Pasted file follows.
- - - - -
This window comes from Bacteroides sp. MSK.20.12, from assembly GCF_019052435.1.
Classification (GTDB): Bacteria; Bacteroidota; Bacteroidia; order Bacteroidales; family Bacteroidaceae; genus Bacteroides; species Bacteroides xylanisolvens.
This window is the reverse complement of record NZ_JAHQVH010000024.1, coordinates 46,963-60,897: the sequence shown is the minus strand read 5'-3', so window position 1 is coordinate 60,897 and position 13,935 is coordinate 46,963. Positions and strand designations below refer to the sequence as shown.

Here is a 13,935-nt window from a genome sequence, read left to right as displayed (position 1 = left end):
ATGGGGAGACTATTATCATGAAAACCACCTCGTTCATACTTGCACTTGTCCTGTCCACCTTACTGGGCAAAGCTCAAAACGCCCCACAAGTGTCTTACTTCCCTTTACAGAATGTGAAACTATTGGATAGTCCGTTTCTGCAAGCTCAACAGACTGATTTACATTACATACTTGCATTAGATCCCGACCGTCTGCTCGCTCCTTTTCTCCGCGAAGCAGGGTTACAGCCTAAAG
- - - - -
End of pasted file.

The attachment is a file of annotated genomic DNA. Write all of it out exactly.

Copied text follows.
This window comes from Bacteroides sp. MSK.20.12, from assembly GCF_019052435.1.
Classification (GTDB): Bacteria; Bacteroidota; Bacteroidia; order Bacteroidales; family Bacteroidaceae; genus Bacteroides; species Bacteroides xylanisolvens.
This window is the reverse complement of record NZ_JAHQVH010000024.1, coordinates 46,963-60,897: the sequence shown is the minus strand read 5'-3', so window position 1 is coordinate 60,897 and position 13,935 is coordinate 46,963. Positions and strand designations below refer to the sequence as shown.

Here is a 13,935-nt window from a genome sequence, read left to right as displayed (position 1 = left end):
ATGGGGAGACTATTATCATGAAAACCACCTCGTTCATACTTGCACTTGTCCTGTCCACCTTACTGGGCAAAGCTCAAAACGCCCCACAAGTGTCTTACTTCCCTTTACAGAATGTGAAACTATTGGATAGTCCGTTTCTGCAAGCTCAACAGACTGATTTACATTACATACTTGCATTAGATCCCGACCGTCTGCTCGCTCCTTTTCTCCGCGAAGCAGGGTTACAGCCTAAAG